Abstract: "For an autonomous vehicle to work safely and effectively, it must identify its surroundings and infer the state of its environment over time. These capabilities depend on decision-making processes such as motion planning and control. To be precise the vehicle must be able to successfully track the state of objects in the environment through occlusion and predict how they will evolve in the future. Typically, tracking systems achieve this by using multiple hand-engineered stages, such as object detection, semantic classification etc., which becomes an increasingly difficult task given the increase of complexity of our surroundings.
In this talk we introduce recent advances in object classification techniques in Lidar point clouds collected from urban areas. Namely we would focus on two techniques; the first approach tracks static and dynamic objects for an autonomous vehicle operating in complex urban environments. It demonstrates that the underlying representation learned for the tracking task can be leveraged using inductive transfer to train an object detector in a data efficient manner.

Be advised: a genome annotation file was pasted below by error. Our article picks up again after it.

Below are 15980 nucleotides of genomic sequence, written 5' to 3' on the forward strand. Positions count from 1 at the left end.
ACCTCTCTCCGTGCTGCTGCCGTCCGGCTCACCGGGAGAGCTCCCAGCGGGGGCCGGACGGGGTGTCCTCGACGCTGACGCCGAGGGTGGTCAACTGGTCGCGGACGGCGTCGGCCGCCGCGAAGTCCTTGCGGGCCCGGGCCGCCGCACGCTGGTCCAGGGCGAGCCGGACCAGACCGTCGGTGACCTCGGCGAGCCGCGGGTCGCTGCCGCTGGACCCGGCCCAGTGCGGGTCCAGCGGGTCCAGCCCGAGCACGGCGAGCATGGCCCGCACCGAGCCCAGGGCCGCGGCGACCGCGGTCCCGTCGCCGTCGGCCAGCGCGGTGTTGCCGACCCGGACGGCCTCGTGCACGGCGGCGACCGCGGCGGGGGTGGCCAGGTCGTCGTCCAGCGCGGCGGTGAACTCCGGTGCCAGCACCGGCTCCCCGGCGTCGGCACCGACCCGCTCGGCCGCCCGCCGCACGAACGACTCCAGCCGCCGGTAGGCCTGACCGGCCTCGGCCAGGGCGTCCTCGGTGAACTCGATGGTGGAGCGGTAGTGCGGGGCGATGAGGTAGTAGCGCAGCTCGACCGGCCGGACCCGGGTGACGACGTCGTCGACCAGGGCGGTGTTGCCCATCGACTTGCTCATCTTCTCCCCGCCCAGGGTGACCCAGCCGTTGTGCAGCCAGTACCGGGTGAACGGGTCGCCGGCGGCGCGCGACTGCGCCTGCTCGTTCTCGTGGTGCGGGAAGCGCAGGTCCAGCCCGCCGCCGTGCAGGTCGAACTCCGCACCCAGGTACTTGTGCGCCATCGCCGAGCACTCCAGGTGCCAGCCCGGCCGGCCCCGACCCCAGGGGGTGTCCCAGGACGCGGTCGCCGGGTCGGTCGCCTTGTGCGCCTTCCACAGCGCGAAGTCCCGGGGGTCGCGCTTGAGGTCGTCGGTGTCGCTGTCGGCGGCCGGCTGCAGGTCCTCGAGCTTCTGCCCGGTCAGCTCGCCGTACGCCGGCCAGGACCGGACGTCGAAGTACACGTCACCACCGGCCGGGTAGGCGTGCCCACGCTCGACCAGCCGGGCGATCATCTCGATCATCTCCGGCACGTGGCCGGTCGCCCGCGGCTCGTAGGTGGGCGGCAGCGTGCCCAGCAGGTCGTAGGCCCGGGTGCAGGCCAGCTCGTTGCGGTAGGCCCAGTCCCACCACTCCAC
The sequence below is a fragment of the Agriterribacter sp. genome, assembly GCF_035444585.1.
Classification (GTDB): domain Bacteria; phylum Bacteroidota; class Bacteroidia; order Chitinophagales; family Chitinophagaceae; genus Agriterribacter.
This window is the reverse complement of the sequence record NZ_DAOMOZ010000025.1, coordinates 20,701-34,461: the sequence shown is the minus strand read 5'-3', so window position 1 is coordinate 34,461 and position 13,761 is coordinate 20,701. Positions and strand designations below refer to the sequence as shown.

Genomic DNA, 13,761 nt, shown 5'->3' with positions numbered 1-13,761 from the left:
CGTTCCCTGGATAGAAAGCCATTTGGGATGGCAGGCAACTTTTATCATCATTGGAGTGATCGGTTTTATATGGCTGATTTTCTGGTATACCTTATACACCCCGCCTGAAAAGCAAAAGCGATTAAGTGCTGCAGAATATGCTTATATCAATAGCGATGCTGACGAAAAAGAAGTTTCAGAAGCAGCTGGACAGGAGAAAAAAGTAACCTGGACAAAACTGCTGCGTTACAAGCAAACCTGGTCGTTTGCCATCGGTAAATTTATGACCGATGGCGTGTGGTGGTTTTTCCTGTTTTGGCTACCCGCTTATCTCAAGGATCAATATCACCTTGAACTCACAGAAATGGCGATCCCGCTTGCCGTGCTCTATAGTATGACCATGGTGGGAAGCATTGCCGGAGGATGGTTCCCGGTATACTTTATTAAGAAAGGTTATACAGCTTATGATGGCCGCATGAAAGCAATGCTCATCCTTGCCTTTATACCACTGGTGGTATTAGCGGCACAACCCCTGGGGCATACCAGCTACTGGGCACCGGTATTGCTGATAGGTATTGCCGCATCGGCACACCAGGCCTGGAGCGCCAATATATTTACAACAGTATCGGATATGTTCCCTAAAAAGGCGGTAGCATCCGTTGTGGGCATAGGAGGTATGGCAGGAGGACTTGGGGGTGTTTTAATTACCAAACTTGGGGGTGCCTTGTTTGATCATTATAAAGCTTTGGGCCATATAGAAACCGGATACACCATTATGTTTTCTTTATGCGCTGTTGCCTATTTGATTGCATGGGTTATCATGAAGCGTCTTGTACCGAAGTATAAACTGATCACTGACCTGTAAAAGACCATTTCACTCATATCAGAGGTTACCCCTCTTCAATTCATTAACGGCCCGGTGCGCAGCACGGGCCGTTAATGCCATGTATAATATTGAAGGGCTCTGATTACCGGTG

The second approach proposes a complete pipeline developed
especially for distinguishing outdoor 3-D urban objects. First, it segments the point cloud into regions of ground, short objects (i.e. low foreground) and tall objects (high foreground). Then using a novel two-layer grid structure, the approach performs efficient connected component analysis on the foreground regions, for producing distinct groups of points which represent different urban objects. It follows the creation of depth-images from the object candidates, and apply an appearance based preliminary classification by a Convolutional Neural Network (CNN). Finally, this approach refines the classification with contextual features considering the possible expected scene topologies."